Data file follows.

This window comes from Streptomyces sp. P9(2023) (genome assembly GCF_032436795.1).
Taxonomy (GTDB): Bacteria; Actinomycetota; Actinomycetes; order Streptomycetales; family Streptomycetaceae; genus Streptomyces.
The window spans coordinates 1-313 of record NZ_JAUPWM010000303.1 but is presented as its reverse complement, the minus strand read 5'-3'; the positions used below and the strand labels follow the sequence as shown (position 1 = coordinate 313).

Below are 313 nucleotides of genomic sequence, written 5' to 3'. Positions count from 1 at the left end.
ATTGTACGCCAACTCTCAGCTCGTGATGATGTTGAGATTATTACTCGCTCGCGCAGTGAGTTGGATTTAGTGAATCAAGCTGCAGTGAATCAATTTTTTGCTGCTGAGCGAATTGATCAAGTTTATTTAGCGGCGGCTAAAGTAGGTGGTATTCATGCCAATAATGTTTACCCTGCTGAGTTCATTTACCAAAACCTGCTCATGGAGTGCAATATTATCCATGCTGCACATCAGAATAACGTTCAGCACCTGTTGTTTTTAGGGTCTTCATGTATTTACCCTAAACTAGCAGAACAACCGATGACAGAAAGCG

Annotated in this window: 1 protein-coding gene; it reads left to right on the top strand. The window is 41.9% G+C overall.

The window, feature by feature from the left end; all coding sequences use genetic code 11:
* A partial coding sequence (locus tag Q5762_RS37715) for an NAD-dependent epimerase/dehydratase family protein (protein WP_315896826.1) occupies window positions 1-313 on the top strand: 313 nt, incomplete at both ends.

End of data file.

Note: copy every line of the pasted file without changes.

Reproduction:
This window comes from Streptomyces sp. P9(2023) (genome assembly GCF_032436795.1).
Taxonomy (GTDB): Bacteria; Actinomycetota; Actinomycetes; order Streptomycetales; family Streptomycetaceae; genus Streptomyces.
The window spans coordinates 1-313 of record NZ_JAUPWM010000303.1 but is presented as its reverse complement, the minus strand read 5'-3'; the positions used below and the strand labels follow the sequence as shown (position 1 = coordinate 313).

Below are 313 nucleotides of genomic sequence, written 5' to 3'. Positions count from 1 at the left end.
ATTGTACGCCAACTCTCAGCTCGTGATGATGTTGAGATTATTACTCGCTCGCGCAGTGAGTTGGATTTAGTGAATCAAGCTGCAGTGAATCAATTTTTTGCTGCTGAGCGAATTGATCAAGTTTATTTAGCGGCGGCTAAAGTAGGTGGTATTCATGCCAATAATGTTTACCCTGCTGAGTTCATTTACCAAAACCTGCTCATGGAGTGCAATATTATCCATGCTGCACATCAGAATAACGTTCAGCACCTGTTGTTTTTAGGGTCTTCATGTATTTACCCTAAACTAGCAGAACAACCGATGACAGAAAGCG

Annotated in this window: 1 protein-coding gene; it reads left to right on the top strand. The window is 41.9% G+C overall.

The window, feature by feature from the left end; all coding sequences use genetic code 11:
* A partial coding sequence (locus tag Q5762_RS37715) for an NAD-dependent epimerase/dehydratase family protein (protein WP_315896826.1) occupies window positions 1-313 on the top strand: 313 nt, incomplete at both ends.